Interview – Alan Lumley
For more than a decade Pig & Dan have been jamming in the studio and playing at events across the world, these guys are truly world-class entertainers that know a thing or 2 about music. Think about some of the biggest events out there such as Ultra, Tomorrowland, and Awakenings, as well as playing some of the biggest clubs across the globe to awestruck fans. These guys are true heavyweights in the electronic music scene so we sent in DaGeneral for a little chin wag to see what makes these guys tick.
DaGeneral: Hi guys, thanks for taking the time to do this interview with us. I would like to start with congratulating you on over a decade now at the top of your game and no less than 4 albums. Would you say your diversity and adaptability to stay fresh keeps you in so much demand?
Pig & Dan: I guess so. The reason we make music is for us to be able to play it. It was always about making music that nobody else had, and within the time it was like we designed our own set, so that’s where the diversity comes from. Rather than using genres, I would class music into intensities. By that I mean certain types of music or intensities go better in certain places, whether day or night or a specific venue or vibe. A good DJ is a little like a psychologist, someone who reads the crowd and the environment the whole time he is playing.
DG: I know you guys are currently on tour in Australia which just adds to a consistent schedule. How much do you still enjoy touring and what are your highlights over the last 18 months?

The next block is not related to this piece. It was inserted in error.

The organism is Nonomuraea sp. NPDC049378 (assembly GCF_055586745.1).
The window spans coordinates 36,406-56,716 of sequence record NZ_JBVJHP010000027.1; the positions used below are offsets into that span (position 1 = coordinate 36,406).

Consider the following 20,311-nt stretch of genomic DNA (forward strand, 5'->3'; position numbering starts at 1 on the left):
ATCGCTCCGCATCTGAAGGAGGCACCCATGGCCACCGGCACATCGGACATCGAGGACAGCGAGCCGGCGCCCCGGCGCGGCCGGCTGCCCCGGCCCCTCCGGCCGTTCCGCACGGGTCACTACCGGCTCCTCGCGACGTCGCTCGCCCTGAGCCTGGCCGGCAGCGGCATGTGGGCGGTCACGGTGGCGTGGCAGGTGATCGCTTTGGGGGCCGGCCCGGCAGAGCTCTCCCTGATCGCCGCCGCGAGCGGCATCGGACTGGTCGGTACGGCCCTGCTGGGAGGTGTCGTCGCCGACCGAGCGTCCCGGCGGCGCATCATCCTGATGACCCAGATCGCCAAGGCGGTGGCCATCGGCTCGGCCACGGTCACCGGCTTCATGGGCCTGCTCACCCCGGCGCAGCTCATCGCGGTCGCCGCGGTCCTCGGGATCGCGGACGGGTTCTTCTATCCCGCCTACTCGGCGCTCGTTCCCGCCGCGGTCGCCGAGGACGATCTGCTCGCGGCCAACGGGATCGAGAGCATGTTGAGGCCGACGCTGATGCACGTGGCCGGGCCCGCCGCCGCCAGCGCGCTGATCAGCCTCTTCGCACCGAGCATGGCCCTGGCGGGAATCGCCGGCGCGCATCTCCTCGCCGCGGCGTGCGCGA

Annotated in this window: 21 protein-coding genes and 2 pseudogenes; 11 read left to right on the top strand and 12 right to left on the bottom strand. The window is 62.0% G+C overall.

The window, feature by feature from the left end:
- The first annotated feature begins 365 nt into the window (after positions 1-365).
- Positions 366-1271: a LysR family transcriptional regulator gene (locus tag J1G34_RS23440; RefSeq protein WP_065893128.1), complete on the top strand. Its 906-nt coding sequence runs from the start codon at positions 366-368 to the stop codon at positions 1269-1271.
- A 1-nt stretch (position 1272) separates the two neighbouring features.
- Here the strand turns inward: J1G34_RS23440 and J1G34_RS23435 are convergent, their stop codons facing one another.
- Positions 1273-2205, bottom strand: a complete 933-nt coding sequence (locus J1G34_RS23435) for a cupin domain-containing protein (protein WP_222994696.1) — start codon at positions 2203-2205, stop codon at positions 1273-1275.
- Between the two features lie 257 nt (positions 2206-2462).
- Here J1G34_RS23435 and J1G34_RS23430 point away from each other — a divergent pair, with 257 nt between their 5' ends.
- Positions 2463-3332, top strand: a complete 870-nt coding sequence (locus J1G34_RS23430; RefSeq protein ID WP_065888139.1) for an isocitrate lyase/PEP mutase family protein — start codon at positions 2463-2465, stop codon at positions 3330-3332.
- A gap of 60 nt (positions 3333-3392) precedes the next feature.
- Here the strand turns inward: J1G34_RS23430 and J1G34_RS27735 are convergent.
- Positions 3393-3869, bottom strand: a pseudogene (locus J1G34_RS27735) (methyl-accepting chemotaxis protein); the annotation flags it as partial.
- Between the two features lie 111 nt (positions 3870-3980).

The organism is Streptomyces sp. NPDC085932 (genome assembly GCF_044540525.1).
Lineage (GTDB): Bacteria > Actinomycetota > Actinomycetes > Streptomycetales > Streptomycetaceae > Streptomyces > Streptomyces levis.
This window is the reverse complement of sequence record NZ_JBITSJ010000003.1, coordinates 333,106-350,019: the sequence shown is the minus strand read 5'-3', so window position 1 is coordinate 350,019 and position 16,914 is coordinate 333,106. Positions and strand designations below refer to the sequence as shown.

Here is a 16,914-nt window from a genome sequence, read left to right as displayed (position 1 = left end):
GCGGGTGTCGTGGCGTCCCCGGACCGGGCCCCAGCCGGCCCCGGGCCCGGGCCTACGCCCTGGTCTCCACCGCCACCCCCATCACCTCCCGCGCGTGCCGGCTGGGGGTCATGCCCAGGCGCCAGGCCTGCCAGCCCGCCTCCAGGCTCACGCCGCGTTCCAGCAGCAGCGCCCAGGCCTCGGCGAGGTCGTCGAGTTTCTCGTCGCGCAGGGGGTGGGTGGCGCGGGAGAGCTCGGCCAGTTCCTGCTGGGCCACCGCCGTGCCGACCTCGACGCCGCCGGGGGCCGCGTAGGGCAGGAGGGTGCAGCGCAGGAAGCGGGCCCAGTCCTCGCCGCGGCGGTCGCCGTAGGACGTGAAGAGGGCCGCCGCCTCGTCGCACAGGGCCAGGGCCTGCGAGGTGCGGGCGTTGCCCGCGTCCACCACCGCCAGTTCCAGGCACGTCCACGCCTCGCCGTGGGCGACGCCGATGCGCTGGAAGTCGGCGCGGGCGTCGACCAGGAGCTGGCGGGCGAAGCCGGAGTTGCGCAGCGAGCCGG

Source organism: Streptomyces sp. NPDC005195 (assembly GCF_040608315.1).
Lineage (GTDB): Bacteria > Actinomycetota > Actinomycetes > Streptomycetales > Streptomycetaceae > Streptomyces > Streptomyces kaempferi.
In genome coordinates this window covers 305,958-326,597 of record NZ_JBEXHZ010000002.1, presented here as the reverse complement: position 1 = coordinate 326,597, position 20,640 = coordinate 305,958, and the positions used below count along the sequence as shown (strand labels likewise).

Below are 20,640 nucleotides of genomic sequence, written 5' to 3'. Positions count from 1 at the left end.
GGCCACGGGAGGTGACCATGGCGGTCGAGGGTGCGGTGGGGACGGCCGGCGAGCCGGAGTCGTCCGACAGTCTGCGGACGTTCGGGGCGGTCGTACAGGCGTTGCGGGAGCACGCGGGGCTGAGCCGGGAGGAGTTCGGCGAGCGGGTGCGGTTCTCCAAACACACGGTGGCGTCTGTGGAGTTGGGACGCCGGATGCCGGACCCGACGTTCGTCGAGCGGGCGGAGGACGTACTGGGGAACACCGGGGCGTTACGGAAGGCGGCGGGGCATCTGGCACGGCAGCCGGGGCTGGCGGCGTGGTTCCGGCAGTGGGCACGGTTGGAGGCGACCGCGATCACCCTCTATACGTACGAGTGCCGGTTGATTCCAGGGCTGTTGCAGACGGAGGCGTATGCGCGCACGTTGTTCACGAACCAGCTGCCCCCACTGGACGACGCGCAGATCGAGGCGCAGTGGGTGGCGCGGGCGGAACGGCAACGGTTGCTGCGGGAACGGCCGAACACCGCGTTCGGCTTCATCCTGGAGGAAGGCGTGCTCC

P&D: Yes, its’ part of the job that it hard but also enjoyable. We both love to see new places. This August we split ways, so one of us went to Australia whilst the other in the USA. It’s weird being on the road on your own after so many years of touring as a duo – takes a little longer to set up – that’s for sure! We love to meet new people and see new cities and beautiful sights all over the world, so touring is still cool in many ways.
We have had so many highlights! I guess summer started with a bang when we had the OFF Sonar week ELEVATE showcase at City Hall, with Monika Kruse and ANNA. Then we had 2 dates at the new Hi Ibiza with Eric Prydz, and we just finished up another Ibiza gig with Ultra Resistance at Privilege. The list goes on – so many amazing festivals in Zurich, The Netherlands, and Belgium.
DG: Are there any key things that you MUST have when in the studio or going on tour?
P&D: We both use the Model 1 Mixer, and we actually have that in the studio when we are home, but also take it on the road with us everywhere we go. So I would say that’s absolutely essential for us. Otherwise, its regular things when on the road – a comfy pair of shoes, good headphones, a neck pillow and eye cover for the times we get some rest in, and also our laptops. We can do a lot on an iPhone now, when it comes to social media, emails and the business side of the industry, but we still need our laptops, during our sets and we spend a lot of time prepping and checking demos too whether it be in the hotel on a form of transport on route to a festival or club.
We actually have to have an alcohol free rider when on the road, neither of us drink and we like to stay as fresh as possible, so stock up on the coconut water – essential.
DG: Of course, you also have the label “ELEVATE” under your belt, how do you manage to keep on top of everything or do you have some people behind the scenes helping take up some of the workloads?
P&D: There are many challenges when starting and running a label. There are a lot out there and ELEVATE is still a baby in terms of how far we have come, but we are really happy so far with the progress we have made. We have some amazing artists with DAST, Amelie Lens, Mark Reeve, Victor Ruiz, HOBO and Carlo Ruetz.